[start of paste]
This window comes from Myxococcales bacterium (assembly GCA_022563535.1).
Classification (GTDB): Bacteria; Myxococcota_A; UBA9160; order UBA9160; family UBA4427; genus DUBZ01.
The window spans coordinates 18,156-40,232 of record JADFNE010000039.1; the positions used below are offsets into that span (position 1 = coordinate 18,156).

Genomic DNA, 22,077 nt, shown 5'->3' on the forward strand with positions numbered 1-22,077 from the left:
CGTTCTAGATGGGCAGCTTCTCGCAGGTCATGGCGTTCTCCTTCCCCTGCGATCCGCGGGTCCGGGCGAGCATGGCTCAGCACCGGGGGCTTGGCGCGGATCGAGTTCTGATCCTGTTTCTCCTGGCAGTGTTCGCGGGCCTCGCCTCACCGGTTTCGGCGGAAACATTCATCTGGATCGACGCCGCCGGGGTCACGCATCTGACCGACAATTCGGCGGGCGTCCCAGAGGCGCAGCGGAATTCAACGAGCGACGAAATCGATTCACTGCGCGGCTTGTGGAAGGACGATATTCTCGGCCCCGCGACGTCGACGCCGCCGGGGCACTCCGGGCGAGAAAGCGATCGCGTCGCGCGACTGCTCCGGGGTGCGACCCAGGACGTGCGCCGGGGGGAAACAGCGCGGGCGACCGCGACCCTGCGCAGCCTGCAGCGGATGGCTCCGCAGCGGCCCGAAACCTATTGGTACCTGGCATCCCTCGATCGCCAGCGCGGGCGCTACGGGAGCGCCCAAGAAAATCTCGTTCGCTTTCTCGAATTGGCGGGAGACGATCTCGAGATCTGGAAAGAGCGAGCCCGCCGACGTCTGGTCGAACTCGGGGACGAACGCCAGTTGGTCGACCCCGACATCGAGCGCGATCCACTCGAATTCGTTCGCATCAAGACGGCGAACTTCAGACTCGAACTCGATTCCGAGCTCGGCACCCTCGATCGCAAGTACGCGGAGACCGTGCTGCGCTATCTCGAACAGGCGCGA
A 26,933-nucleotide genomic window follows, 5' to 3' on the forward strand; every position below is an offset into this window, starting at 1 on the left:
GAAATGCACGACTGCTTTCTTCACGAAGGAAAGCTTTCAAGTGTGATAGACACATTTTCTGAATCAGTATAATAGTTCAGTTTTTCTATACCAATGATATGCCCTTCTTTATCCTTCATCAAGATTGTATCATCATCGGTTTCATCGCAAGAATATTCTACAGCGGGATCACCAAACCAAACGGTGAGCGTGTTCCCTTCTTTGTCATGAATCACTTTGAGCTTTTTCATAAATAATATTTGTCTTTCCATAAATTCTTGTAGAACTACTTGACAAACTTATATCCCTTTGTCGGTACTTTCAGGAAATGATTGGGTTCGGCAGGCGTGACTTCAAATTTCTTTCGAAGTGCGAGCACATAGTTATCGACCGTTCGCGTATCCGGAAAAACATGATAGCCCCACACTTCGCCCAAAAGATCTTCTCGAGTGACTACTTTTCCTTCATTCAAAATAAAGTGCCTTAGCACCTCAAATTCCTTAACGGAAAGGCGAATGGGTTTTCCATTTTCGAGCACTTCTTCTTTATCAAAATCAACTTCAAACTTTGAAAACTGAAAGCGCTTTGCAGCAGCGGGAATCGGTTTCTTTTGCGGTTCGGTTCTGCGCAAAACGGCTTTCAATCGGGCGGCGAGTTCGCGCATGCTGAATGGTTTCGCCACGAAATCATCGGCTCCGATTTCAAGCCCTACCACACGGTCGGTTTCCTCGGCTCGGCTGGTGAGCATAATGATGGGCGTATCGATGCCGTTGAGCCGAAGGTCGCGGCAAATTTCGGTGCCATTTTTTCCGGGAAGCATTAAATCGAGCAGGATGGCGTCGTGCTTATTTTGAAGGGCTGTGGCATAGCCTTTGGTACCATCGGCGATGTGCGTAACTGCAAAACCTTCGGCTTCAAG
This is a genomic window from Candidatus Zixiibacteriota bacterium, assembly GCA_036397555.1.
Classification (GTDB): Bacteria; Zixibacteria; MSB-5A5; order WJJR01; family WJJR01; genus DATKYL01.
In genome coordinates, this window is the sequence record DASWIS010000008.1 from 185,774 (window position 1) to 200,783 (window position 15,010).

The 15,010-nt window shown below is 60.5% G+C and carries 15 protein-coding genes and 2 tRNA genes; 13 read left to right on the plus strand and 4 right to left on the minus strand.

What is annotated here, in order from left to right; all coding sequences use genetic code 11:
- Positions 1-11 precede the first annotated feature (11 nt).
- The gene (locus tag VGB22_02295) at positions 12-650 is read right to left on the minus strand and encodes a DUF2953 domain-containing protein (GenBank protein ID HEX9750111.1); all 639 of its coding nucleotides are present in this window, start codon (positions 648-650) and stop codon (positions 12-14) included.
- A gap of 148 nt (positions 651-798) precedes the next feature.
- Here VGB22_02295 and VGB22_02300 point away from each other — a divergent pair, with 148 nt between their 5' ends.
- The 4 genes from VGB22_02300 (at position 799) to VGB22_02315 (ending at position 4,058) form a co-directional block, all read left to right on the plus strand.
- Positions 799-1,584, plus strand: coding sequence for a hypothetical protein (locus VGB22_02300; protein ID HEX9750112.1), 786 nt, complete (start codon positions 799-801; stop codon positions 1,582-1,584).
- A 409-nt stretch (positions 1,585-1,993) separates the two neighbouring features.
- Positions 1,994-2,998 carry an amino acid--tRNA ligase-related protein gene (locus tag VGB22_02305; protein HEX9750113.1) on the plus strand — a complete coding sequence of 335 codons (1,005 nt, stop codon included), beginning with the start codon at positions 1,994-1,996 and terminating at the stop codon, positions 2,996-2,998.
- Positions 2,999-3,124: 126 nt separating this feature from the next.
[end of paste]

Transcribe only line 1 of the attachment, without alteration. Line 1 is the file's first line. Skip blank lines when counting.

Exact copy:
This window comes from Myxococcales bacterium (assembly GCA_022563535.1).